A letter is a consonant or consonant cluster that occurs before the vowel of a syllable. The Burmese script has 33 letters to indicate the initial consonant of a syllable and four diacritics to indicate additional consonants in the onset. Like other abugidas, including the other members of the Brahmic family, vowels are indicated in Burmese script by diacritics, which are placed above, below, before or after the consonant character. A consonant character with no vowel diacritic has the inherent vowel [a̰] (often reduced to [ə] when another syllable follows in the same word).
The following table provides the letter, the syllable onset in IPA and the way the letter is referred to in Burmese, which may be either a descriptive name or just the sound of the letter, arranged in the traditional order:
|Group name||Grouped consonants|
|Unaspirated (သိထိလ)||Aspirated (ဓနိတ)||Voiced (လဟု)||Nasal (နိဂ္ဂဟိတ)|
| Velars |
|ကကြီး[ka̰ dʑí]||ခကွေး[kʰa̰ ɡwé]||ဂငယ်[ɡa̰ ŋɛ̀]||ဃကြီး[ɡˀa̰ dʑí]||င[ŋa̰]|
| Palatals |
|စ||/s/||ဆ||/sʰ/||ဇ||/z/||ဈ||/zˀ/||ဉ / ည||/ɲ/|
|စလုံး[sa̰ lóʊɰ̃]||ဆလိမ်[sʰa̰ lèɪɰ̃]||ဇကွဲ[za̰ ɡwɛ́]||ဈမျဉ်းဆွဲ[zˀa̰ mjɪ̀ɰ̃ zwɛ́]||ညကလေး/ ညကြီး[ɲa̰ dʑí]|
| Alveolars |
|ဋသန်လျင်းချိတ်[ta̰ təlɪ́ɰ̃ dʑeɪʔ]||ဌဝမ်းဘဲ[tʰa̰ wʊ́ɰ̃ bɛ́]||ဍရင်ကောက်[da̰ jɪ̀ɰ̃ ɡaʊʔ]||ဎရေမှုတ်[dˀa̰ jè m̥oʊʔ]||ဏကြီး[na̰ dʑí]|
| Dentals |
|တဝမ်းပူ[ta̰ wʊ́ɰ̃ bù]||ထဆင်ထူး[tʰa̰ sʰɪ̀ɰ̃ dú]||ဒထွေး[da̰ dwé]||ဓအောက်ခြိုက်[dˀa̰ ʔaʊʔ tɕʰaɪʔ]||နငယ်[na̰ ŋɛ̀]|
| Labials |
|ပစောက် ([pa̰ zaʊʔ])||ဖဦးထုပ် ([pʰa̰ ʔóʊʔ tʰoʊʔ])||ဗထက်ခြိုက် ([ba̰ lɛʔ tɕʰaɪʔ])||ဘကုန်း ([bˀa̰ ɡóʊɰ̃])||မ[ma̰]|
|ယပက်လက်[ja̰ pɛʔ lɛʔ]||ရကောက်[ja̰ ɡaʊʔ]||လငယ်[la̰ ŋɛ̀]||ဝ[wa̰]||သ[θa̰]|
Consonant letters may be modified by one or more medial diacritics (three at most), indicating an additional consonant before the vowel. These diacritics are:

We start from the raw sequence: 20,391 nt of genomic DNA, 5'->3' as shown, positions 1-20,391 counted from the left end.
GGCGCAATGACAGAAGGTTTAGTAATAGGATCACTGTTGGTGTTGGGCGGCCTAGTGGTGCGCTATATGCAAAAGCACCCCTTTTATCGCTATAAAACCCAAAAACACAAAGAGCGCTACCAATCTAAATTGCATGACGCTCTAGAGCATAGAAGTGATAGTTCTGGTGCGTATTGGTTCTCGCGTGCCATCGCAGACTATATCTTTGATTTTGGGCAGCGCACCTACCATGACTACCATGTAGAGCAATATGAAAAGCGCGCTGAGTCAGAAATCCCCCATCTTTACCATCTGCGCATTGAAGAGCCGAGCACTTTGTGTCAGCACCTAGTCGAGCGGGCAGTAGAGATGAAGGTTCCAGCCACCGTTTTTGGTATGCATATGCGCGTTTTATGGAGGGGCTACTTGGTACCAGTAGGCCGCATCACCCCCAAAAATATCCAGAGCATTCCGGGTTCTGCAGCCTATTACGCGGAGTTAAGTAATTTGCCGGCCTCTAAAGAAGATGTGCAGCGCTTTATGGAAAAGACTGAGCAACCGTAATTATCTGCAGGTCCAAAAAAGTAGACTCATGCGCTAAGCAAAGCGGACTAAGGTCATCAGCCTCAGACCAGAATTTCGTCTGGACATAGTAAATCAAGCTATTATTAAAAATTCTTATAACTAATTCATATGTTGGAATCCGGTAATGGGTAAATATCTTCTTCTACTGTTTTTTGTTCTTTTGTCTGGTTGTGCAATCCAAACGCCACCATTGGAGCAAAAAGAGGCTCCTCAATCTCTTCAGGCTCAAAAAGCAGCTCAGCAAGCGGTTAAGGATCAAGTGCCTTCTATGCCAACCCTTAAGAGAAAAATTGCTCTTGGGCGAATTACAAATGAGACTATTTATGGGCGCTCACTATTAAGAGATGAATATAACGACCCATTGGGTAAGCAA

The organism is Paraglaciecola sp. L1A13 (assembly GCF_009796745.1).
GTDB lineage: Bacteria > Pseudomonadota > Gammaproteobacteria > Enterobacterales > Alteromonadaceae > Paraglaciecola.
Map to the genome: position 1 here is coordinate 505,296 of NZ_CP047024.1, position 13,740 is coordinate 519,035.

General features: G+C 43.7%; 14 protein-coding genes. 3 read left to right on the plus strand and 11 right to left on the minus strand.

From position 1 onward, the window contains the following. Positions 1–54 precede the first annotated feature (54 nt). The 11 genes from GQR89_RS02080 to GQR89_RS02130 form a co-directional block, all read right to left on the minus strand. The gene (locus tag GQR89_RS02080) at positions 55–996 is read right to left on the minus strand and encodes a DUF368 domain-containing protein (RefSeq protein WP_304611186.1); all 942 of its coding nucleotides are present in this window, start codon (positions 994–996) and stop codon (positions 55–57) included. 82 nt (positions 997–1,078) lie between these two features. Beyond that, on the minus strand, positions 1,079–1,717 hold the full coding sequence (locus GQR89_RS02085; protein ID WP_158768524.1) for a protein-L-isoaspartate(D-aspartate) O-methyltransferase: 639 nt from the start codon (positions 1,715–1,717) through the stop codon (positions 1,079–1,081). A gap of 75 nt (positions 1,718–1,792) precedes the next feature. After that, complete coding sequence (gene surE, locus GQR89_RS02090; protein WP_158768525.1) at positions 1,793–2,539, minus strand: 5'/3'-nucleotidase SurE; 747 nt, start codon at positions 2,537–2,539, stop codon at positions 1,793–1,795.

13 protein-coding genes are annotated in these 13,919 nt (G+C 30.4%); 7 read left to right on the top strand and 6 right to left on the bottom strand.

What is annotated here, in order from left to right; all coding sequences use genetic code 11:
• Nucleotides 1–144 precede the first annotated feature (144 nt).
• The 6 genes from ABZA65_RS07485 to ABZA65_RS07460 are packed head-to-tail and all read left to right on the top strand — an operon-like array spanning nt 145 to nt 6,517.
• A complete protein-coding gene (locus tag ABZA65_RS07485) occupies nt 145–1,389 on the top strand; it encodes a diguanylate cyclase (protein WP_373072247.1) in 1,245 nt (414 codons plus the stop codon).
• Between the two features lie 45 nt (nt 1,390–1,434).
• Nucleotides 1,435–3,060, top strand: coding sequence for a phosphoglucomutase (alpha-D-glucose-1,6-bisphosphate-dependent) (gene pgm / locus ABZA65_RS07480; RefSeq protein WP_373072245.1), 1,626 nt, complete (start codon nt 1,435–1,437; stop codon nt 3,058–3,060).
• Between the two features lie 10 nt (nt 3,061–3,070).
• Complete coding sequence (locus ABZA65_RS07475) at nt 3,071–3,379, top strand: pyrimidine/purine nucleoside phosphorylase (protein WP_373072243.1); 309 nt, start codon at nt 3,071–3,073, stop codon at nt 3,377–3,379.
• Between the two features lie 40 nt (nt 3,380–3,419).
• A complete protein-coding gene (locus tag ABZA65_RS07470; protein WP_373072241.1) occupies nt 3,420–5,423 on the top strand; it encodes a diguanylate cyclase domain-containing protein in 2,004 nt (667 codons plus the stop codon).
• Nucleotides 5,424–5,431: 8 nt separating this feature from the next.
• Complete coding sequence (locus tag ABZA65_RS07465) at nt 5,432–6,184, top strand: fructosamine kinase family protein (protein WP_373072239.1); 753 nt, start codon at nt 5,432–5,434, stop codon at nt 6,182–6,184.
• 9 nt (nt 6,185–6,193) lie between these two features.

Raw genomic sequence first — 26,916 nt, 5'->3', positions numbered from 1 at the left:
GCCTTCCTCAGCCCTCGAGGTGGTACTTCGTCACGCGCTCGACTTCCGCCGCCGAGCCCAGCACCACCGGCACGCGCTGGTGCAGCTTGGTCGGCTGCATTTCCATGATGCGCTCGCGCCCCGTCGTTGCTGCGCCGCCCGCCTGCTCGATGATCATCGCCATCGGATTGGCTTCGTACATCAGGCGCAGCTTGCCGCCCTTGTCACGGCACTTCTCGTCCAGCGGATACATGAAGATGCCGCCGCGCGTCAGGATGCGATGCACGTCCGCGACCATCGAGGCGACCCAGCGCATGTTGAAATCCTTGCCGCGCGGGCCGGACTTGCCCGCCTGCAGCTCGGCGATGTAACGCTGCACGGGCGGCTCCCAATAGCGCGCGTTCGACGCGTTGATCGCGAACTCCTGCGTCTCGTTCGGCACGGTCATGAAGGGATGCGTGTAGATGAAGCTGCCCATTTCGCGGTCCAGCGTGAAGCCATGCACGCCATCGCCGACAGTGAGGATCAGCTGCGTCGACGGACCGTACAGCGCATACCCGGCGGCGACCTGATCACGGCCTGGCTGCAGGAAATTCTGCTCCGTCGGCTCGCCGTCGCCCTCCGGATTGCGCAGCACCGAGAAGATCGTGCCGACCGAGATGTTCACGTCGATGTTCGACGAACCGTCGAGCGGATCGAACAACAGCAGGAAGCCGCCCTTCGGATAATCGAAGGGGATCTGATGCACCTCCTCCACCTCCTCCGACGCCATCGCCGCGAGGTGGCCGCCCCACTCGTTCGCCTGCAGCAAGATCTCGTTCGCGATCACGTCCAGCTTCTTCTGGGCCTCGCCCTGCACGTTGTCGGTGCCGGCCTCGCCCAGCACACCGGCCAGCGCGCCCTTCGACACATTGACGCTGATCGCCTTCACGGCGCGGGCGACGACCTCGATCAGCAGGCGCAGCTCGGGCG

A few Burmese dialects use an extra diacritic to indicate the /l/ medial, which has merged to /j/ in standard Burmese:
All the possible diacritic combinations are listed below:
|မျ||[mj]||my||Generally only used on bilabial and velar consonants (က ခ ဂ ဃ င ပ ဖ ဗ မ လ သ).|
Palatalizes velar consonants: ကျ (ky), ချ (hky), ဂျ (gy) are pronounced [tɕ], [tɕʰ], [dʑ].
|မျှ||[m̥j]||hmy||သျှ (hsy) and လျှ (hly) are pronounced [ʃ].|
|မြ||[mj]||mr||Generally only used on bilabial and velar consonants (က ခ ဂ ဃ င ပ ဖ ဗ မ). (but in Pali and Sanskrit loanwords, can be used for other consonants as well e.g. ဣန္ဒြေ ) |
Palatalizes velar consonants: ကြ (kr), ခြ (hkr), ဂြ (gr), ငြ (ngr) are pronounced [tɕ], [tɕʰ], [dʑ], [ɲ].
|မှ||[m̥]||hm||Used only in ငှ (hng) [ŋ̊], ညှ/ဉှ (hny) [ɲ̥], နှ (hn) [n̥], မှ (hm) [m̥], လှ (hl) [ɬ], ဝှ (hw) [ʍ]. ယှ (hy) and ရှ (hr) are pronounced [ʃ].|
Letters in the Burmese alphabet are written with a specific stroke order. The Burmese script is based on circles. Typically, one circle should be done with one stroke, and all circles are written clockwise. Exceptions are mostly letters with an opening on top. The circle of these letters is written with two strokes coming from opposite directions.
The 10 letters below are exceptions to the clockwise rule: ပ, ဖ, ဗ, မ, ယ, လ, ဟ, ဃ, ဎ, ဏ. Some versions of stroke order may be slightly different.